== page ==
Key is generally a loyal interpreter, but his silly, flattering sensibility inevitably provides a new attitude that warms up the cool absurdism of “Monty Python’s Flying Circus”, for example. In his last episode, Key advocates what he considers to be the pinnacle of the art form: the foreplay segment in “Mr. Show, ”David Cross and Bob Odenkirk’s great, innovative series of sketches that depends on an elegantly simple premise about the misunderstanding of the beginning of a scene. What makes Key such a great interpreter is his attention to the subtle choices, the slight variations that add to the pace and turn a setup into something dizzyingly fun.
Key joys in the hilarious, formally inventive comedy that shows in its very good discussion of British humor in the sixth episode. Along with the obvious examples – Python, “Beyond the Fringe” – he pays attention to an early 1970s television show, lesser known in America, called “The Two Ronnies,” which creates an entire sketch on misunderstandings of names. He then explains how a famous sketch he made on Key and Peele about a substitute teacher shares the same tactic. It is not the only time that he uses his own experiences to shed light on older work.
It is an edge for him to remember the first time he heard his stoic father laugh. When he saw him break up with Eddie Murphy and make a Stevie Wonder impression with Wonder by his side on “Saturday Night Live”, he made such an impression that Key described him as “the beginning of my sketch comedy path” described. His enthusiasm can turn into his father’s humor, but his delight in forgotten artists is contagious.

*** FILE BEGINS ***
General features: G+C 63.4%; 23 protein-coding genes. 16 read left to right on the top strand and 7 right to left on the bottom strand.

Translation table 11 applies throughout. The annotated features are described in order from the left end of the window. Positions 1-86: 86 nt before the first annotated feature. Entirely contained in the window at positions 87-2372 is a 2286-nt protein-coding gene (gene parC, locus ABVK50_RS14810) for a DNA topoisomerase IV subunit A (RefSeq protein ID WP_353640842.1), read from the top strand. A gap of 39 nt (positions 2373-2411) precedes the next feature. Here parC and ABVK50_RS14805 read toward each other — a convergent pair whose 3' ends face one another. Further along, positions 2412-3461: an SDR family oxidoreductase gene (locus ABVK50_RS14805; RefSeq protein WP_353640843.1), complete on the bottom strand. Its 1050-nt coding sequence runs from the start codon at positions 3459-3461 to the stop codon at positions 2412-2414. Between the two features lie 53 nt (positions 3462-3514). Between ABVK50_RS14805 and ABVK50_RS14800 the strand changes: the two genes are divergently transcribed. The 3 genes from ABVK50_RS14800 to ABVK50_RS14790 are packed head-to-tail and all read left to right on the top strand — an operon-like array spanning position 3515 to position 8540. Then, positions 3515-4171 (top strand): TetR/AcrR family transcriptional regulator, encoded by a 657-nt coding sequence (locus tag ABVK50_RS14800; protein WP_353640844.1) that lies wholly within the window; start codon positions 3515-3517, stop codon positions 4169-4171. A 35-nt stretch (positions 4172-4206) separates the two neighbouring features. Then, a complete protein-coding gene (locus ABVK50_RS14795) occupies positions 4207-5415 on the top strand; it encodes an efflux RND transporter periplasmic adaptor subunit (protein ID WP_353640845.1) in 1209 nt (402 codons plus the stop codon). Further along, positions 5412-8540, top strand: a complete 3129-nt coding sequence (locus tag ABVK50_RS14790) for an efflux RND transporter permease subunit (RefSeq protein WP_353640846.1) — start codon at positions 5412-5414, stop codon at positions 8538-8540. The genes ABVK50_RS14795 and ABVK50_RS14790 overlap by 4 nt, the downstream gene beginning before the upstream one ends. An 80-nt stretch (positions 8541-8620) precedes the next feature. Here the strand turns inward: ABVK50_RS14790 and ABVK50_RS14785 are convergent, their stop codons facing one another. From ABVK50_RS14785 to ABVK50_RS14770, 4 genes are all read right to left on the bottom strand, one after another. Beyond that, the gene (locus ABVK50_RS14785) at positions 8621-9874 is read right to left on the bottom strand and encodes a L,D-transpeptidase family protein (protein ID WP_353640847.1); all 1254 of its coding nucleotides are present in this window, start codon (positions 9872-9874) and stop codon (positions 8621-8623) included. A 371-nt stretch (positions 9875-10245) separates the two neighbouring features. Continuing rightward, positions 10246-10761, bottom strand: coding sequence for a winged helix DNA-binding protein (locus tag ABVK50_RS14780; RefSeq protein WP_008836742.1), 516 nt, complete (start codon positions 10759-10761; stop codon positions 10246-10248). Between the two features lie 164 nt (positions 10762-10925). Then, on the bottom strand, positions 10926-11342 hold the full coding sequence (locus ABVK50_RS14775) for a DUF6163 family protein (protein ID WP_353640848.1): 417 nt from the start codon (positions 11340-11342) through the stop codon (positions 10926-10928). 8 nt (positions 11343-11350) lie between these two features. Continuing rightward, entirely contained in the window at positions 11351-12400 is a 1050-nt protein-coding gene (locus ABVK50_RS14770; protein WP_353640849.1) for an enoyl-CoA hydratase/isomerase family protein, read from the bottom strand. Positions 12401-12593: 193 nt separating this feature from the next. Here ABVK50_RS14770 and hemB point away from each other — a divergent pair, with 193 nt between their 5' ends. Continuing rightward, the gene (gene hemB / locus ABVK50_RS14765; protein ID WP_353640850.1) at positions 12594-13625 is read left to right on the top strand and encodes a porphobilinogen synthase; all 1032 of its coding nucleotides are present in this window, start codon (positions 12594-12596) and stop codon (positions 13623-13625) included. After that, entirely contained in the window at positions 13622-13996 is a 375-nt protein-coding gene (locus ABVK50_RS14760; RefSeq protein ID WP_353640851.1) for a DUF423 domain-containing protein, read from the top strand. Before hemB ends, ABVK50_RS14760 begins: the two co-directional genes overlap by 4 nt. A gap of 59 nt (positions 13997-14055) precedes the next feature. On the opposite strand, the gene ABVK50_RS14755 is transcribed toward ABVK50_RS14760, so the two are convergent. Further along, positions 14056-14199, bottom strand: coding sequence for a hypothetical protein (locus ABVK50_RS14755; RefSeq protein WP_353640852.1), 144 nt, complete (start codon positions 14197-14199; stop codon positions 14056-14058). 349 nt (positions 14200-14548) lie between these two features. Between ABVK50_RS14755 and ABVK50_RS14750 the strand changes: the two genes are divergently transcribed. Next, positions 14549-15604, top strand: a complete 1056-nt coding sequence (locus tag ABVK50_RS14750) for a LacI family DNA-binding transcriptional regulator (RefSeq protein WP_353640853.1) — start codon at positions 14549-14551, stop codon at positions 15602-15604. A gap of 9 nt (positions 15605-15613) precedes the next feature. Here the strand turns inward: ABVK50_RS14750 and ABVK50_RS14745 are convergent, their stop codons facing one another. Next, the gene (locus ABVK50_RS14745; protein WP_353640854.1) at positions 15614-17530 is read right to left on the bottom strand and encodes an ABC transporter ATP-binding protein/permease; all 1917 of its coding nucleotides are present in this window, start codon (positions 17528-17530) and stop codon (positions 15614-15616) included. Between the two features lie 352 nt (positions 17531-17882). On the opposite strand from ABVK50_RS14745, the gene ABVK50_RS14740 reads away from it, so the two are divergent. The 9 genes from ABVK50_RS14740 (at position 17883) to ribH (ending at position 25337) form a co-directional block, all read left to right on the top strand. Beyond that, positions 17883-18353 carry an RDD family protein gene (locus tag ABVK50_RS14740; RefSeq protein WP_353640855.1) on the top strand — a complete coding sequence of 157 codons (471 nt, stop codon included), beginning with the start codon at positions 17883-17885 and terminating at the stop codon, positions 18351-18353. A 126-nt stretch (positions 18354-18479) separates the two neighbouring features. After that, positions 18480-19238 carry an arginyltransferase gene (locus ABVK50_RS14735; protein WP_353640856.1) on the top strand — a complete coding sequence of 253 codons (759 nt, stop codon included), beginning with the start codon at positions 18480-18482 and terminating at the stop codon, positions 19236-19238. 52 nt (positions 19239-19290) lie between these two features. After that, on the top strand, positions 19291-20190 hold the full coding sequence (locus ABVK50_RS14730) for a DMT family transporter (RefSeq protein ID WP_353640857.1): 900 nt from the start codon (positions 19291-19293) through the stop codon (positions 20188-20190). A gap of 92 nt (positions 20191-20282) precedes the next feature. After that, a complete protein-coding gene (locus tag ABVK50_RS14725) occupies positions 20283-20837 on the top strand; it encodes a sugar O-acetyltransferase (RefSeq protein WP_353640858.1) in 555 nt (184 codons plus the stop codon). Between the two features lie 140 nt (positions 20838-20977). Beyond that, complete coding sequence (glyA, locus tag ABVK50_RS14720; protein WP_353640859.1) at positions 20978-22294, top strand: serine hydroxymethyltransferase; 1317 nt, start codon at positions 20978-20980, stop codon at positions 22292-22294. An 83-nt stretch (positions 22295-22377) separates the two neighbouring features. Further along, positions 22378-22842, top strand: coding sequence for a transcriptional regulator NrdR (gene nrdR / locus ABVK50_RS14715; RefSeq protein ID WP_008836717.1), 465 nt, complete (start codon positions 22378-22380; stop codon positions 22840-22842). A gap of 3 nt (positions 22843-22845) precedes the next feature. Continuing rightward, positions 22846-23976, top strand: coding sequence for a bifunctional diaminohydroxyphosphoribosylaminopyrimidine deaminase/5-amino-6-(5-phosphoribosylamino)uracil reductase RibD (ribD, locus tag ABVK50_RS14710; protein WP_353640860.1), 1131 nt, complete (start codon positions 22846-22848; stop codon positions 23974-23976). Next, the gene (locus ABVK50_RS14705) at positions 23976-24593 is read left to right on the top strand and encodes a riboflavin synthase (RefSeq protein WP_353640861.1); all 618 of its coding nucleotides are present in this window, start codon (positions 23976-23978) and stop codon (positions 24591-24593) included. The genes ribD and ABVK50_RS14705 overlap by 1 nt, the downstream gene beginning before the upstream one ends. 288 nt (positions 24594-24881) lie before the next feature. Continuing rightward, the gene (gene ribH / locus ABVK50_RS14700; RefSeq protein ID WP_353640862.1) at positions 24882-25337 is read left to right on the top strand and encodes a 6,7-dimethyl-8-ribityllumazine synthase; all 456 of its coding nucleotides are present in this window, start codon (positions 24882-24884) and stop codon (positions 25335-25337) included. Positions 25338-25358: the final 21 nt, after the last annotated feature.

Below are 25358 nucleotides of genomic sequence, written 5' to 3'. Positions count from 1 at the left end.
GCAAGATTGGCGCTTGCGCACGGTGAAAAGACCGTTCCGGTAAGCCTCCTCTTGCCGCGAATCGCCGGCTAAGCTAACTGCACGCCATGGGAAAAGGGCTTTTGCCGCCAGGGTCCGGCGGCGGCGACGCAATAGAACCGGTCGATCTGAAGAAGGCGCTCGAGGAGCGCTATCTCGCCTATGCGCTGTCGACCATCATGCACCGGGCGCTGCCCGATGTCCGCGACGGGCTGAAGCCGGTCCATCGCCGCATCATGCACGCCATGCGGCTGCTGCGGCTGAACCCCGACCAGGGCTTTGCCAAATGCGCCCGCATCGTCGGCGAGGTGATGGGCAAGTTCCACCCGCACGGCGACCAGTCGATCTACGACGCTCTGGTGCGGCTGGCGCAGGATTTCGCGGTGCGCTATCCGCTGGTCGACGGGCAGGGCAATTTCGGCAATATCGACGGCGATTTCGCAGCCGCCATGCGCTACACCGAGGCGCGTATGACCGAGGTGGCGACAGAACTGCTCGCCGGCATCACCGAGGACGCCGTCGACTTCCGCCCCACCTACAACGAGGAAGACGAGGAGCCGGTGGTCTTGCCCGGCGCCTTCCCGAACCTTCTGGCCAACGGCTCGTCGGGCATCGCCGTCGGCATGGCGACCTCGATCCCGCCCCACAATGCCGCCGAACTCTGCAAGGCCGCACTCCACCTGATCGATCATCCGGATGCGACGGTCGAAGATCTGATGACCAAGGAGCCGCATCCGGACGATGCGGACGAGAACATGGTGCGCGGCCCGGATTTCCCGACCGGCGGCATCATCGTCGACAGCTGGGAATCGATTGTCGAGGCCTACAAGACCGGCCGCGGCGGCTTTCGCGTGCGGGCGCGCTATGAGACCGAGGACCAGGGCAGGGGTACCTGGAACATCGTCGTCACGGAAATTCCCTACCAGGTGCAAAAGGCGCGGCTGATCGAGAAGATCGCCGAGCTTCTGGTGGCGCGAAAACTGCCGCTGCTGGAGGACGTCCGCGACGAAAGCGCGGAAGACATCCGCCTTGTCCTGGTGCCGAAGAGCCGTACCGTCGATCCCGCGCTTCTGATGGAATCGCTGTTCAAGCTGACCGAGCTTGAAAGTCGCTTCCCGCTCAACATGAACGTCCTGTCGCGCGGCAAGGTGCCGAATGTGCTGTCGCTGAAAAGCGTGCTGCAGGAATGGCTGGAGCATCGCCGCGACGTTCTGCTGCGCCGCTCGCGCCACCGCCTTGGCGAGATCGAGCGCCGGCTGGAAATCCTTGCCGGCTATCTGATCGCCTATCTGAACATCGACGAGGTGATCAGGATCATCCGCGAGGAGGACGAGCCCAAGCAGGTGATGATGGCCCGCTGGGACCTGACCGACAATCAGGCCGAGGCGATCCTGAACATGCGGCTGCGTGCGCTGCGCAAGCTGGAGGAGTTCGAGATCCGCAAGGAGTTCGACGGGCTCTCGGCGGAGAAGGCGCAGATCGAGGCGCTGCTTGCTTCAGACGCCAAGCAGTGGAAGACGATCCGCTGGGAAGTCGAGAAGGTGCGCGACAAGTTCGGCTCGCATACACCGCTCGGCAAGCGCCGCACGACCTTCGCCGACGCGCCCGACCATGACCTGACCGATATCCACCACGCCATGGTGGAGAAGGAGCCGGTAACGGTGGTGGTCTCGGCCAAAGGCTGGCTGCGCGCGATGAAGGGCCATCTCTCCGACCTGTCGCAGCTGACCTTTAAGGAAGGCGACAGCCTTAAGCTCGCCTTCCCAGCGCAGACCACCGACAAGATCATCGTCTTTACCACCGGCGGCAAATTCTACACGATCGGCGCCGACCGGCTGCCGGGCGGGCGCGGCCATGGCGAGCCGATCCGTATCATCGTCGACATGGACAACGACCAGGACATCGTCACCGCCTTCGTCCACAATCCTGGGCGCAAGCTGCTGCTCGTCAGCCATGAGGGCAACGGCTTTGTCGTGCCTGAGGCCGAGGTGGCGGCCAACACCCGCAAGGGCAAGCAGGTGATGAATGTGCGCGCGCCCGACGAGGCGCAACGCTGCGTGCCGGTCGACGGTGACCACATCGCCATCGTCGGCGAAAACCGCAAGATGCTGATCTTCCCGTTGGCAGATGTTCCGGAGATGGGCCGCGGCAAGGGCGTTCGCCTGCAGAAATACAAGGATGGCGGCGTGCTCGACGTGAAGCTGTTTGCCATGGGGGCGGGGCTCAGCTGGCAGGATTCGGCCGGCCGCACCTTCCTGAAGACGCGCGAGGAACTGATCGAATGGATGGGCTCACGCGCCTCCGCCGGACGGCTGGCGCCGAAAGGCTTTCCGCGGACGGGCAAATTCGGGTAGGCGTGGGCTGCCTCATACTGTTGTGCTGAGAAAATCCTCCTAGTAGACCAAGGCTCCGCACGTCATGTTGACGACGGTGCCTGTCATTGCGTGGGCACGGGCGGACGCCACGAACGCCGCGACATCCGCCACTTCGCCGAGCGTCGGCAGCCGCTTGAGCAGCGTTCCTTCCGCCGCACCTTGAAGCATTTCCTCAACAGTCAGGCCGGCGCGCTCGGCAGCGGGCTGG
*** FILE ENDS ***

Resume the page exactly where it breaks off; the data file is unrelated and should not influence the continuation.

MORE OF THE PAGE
It’s debatable if Timmie Rogers belongs on this podcast (he’s more of a stand-up fan), but it’s still exciting to hear Key play this trailblazer in the mid-20th century, the first comic book, the Apollo and Star in one surpasses black variety show on network television “Uptown Jubilee”. Rogers rejected vaudeville stereotypes and racist conventions like blackface and switched from a musical double punch to a politically ironic soloist, which made him the founding father of stand-up. Compared to other comic book revolutionaries like Lenny Bruce and Mort Sahl, Rogers tends to keep the accounts of this era short. But with his old catchphrase (“Oh, yes!”), Key doesn’t just pay tribute. He offers a reintroduction.
In “The History of Sketch Comedy”, completeness is kept in mind, including the brief history of burlesque and vaudeville and the Broadway revue (“a vaudeville show in a tuxedo”). The podcast does everything it can to review a dizzying number of television shows. It feels grumpy to point out an omission, but the absence of Tim and Eric stands out because their aesthetics are so influential, even in shows that explore “history” like “Portlandia”.
And yet you get away from this series not only entertained and informed, but also convinced. It has an argument even if it is not openly expressed. Sketch is a rich, deceptively intricate art, even if part of its power lies in its simplicity. Farts endure jokes for a reason. By creating a de facto canon, Key proves that the best examples of sketch comedy, like classic theatrical works, can triumphantly be revived. In short, a need for form: if Rodgers and Hammerstein, why not Nichols and May?